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Monday, June 17
The Indiana Daily Student


Freedom to comply

Freedom of speech is a right we champion as an inherent right that all Americans are afforded from birth onward.

In universities across the United States, however, that right is being restricted to the point where exercising it results in punishment.

Professors across the U.S. are having their freedom of speech controlled by administrators.

According to an Indiana Daily Student article from Tuesday, professors from Chicago State University, Colorado State University and the University of Illinois are among the many academics who face opposition from their ?administration.

At Colorado State University, a faculty member had his email account suspended after he criticized recent firings.

In response to these recent events, the Bloomington Faculty Council voted to amend a resolution that asserts their academic freedom of speech at IU.

The amendment had a clause of the resolution that stated teachers or librarians should “exercise appropriate restraint” when expressing their views or opinions, which was removed.

The fact remains that academic freedom is an inherent right of academia. In 1940, the American Association of University Professors released a Statement of Principles on Academic Freedom and Tenure, stating “Academic freedom is essential to these purposes and applies to both teaching and research.

“Freedom in research is fundamental to the advancement of truth. Academic freedom in its teaching aspect is fundamental for the protection of the rights of the teacher in teaching and of the student to freedom in learning.”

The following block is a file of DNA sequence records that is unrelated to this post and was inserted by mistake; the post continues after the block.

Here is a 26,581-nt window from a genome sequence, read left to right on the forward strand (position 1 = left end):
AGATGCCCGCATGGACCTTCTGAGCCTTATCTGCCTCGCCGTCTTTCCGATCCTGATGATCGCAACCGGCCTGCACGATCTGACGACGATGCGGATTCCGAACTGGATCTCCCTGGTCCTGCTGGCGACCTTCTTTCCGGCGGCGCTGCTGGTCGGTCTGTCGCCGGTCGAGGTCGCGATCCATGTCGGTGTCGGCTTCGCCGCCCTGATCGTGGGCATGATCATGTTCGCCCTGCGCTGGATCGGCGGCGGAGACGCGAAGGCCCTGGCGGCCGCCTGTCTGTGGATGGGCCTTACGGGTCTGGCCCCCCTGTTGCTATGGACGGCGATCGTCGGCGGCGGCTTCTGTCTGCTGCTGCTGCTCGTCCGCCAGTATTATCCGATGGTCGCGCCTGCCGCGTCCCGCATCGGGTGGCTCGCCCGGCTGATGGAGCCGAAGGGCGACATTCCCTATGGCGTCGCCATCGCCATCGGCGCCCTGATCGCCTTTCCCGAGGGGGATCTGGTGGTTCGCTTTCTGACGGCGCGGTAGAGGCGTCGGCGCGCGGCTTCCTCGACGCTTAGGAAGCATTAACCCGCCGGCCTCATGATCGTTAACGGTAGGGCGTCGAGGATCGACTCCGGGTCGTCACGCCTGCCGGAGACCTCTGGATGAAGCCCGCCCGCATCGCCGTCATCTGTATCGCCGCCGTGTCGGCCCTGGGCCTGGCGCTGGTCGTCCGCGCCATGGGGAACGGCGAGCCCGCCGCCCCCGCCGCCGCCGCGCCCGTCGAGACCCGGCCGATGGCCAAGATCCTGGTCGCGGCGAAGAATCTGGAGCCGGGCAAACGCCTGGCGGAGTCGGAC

In order for academics to produce honest research or opinions that aid in furthering the education of the general public, they need the ability to express said findings or thoughts freely without fear of ?repercussions.

Think back to professors who have studied topics deemed too controversial or crude for education.

Imagine how delayed our medicine or legal systems would be if academics were constrained by fear.

Will IU administrators work to restrict what faculty members are permitted to say in or outside the classroom? To me, it seems highly unlikely. IU has already been a university where controversial research has taken place.

Think about Alfred Kinsey. His research was met with severe backlash from the general community.

What Kinsey produced helped broaden the understanding of human sexuality as we know it.

If the University had censored him, that understanding would undoubtedly be profoundly affected.

For the betterment of all people, since all people inherently benefit from increased human knowledge, academic freedom of speech ought to be an inherent right.

I applaud the Bloomington Faculty Council for working on this resolution to protect that right. Our university stands strong when ethical, educational thoughts and actions are left unrestricted and unpunished by those who disagree with them.

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